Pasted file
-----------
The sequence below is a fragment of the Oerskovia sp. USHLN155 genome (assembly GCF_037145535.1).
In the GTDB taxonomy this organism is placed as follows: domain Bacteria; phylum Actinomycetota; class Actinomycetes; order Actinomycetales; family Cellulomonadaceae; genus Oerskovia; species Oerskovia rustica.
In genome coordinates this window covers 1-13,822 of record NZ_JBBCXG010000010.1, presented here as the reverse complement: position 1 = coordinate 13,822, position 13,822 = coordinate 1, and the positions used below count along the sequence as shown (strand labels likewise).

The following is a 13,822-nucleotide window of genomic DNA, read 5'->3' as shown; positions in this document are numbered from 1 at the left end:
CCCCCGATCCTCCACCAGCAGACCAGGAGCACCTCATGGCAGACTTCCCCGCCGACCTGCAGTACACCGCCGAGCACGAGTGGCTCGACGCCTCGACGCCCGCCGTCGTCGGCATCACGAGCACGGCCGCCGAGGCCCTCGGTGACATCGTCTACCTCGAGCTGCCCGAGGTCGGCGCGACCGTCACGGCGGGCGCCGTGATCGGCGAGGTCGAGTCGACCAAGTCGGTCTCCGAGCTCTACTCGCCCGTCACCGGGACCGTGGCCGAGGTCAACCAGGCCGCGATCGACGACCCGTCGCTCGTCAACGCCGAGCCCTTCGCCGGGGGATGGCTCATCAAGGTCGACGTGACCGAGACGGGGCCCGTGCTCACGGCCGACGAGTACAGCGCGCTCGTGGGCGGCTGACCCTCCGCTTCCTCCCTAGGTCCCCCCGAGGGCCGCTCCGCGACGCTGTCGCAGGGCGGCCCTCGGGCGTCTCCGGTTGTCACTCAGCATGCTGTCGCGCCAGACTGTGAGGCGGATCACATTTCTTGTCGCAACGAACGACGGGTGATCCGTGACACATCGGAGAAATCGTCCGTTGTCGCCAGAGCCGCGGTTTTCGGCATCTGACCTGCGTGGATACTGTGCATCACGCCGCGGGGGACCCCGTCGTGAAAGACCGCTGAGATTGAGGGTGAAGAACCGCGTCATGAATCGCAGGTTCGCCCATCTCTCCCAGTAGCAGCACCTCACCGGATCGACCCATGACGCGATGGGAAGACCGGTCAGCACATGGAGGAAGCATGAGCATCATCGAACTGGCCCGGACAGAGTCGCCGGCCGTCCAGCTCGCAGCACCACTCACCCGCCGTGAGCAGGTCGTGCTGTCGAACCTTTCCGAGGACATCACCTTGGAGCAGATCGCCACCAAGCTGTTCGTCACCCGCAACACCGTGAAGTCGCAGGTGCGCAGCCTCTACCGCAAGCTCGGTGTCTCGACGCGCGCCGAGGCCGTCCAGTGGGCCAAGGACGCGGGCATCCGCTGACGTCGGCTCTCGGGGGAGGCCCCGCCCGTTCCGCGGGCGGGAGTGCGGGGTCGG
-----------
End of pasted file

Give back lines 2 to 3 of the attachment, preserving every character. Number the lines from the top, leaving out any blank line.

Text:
In the GTDB taxonomy this organism is placed as follows: domain Bacteria; phylum Actinomycetota; class Actinomycetes; order Actinomycetales; family Cellulomonadaceae; genus Oerskovia; species Oerskovia rustica.
In genome coordinates this window covers 1-13,822 of record NZ_JBBCXG010000010.1, presented here as the reverse complement: position 1 = coordinate 13,822, position 13,822 = coordinate 1, and the positions used below count along the sequence as shown (strand labels likewise).